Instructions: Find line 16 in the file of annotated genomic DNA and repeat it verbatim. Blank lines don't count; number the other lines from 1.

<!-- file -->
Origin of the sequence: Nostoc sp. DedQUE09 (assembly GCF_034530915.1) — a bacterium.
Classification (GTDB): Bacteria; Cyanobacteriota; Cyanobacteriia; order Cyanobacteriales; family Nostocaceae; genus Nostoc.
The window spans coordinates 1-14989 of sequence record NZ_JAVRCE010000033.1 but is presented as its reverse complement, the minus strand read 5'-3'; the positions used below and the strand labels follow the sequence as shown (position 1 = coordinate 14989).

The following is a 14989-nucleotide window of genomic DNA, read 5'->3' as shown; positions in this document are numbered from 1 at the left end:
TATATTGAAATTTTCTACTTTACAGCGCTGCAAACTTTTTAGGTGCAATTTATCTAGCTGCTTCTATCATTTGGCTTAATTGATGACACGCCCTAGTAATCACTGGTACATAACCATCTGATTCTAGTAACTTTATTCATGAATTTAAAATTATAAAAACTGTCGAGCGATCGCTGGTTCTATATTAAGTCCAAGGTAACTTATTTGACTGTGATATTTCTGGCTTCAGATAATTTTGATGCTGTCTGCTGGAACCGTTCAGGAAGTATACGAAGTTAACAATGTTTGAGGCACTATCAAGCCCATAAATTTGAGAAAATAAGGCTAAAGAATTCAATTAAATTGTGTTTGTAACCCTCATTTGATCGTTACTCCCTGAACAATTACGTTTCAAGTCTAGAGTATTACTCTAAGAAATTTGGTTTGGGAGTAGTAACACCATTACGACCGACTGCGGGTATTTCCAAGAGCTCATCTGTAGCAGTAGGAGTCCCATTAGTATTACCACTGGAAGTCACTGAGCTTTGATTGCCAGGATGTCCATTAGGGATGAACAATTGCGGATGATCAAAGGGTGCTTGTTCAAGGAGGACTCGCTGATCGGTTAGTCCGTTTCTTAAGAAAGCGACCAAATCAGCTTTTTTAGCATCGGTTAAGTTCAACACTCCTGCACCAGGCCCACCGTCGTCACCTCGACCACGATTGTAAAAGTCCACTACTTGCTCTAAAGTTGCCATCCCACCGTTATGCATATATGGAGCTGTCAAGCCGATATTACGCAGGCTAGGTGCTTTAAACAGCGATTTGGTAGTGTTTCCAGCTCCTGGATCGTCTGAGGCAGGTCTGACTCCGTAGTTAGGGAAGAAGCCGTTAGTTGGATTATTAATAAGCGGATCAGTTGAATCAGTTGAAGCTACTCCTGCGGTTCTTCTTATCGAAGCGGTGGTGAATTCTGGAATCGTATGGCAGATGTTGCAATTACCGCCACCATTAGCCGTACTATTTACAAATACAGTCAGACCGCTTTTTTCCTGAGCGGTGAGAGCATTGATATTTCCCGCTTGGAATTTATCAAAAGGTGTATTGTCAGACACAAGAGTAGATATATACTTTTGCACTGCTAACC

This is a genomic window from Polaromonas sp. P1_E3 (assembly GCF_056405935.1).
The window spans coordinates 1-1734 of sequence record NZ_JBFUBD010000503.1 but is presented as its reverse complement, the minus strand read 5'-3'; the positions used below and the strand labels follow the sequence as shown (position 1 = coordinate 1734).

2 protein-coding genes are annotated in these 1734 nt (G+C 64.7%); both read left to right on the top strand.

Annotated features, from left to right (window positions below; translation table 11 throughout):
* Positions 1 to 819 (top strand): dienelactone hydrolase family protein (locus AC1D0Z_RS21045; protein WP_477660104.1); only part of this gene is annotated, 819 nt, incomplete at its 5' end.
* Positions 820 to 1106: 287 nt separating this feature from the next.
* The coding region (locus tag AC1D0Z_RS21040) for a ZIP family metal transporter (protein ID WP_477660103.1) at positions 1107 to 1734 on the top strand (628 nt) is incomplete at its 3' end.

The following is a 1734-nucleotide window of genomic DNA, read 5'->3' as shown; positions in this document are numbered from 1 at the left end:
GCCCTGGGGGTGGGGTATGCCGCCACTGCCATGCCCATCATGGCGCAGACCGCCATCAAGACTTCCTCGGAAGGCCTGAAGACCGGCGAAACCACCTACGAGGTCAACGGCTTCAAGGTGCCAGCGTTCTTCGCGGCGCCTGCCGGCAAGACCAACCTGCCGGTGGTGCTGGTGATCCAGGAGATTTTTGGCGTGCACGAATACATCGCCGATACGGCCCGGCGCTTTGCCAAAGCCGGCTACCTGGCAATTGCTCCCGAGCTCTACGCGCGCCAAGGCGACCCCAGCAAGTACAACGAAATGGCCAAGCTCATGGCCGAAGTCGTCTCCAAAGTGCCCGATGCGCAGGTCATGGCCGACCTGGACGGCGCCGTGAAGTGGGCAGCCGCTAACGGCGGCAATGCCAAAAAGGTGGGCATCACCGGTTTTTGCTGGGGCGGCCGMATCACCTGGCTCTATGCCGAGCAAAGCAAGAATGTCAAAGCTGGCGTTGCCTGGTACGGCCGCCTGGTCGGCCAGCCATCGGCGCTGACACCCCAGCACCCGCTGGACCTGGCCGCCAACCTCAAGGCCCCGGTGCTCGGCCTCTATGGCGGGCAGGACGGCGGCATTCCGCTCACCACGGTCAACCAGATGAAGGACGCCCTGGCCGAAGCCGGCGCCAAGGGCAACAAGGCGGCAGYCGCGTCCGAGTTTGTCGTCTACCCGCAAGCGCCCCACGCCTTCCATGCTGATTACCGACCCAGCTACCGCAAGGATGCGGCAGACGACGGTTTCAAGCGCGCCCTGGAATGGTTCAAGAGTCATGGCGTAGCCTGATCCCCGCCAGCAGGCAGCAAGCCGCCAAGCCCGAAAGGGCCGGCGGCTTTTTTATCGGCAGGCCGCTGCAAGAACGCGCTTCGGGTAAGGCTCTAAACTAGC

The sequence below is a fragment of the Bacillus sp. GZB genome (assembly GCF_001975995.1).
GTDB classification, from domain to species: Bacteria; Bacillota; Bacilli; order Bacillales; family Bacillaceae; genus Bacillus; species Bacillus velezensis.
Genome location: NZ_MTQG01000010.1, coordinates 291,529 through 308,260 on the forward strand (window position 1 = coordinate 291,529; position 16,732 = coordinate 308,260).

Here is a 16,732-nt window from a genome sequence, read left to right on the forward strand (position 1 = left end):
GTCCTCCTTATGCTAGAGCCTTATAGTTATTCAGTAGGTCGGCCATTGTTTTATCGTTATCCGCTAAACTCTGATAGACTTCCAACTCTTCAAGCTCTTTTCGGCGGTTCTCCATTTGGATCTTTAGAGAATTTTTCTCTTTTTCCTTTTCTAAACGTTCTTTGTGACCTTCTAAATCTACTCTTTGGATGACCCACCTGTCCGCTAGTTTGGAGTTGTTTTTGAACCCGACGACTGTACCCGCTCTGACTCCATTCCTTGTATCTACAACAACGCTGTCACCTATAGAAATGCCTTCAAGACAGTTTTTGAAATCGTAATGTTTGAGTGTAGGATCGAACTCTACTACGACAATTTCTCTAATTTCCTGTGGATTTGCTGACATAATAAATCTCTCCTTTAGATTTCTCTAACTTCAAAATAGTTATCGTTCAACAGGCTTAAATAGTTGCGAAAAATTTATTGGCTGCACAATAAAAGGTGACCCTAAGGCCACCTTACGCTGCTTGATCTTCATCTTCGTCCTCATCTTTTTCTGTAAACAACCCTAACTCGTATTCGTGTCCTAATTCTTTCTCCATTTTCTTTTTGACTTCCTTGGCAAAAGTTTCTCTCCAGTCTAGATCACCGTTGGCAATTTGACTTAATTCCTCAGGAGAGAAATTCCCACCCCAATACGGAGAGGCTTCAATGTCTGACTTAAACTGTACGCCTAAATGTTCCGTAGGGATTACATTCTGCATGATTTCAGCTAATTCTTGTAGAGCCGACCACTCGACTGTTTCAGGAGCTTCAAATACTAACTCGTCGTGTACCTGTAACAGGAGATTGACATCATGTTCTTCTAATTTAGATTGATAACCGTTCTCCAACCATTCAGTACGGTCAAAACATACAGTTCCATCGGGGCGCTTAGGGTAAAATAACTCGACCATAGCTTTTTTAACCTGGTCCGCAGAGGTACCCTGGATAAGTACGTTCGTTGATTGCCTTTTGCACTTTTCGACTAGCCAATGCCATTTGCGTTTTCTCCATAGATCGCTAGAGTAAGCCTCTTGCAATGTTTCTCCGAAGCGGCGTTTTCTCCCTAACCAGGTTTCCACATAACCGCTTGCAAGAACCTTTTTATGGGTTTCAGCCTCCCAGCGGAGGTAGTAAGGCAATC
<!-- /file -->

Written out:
GTDB classification, from domain to species: Bacteria; Bacillota; Bacilli; order Bacillales; family Bacillaceae; genus Bacillus; species Bacillus velezensis.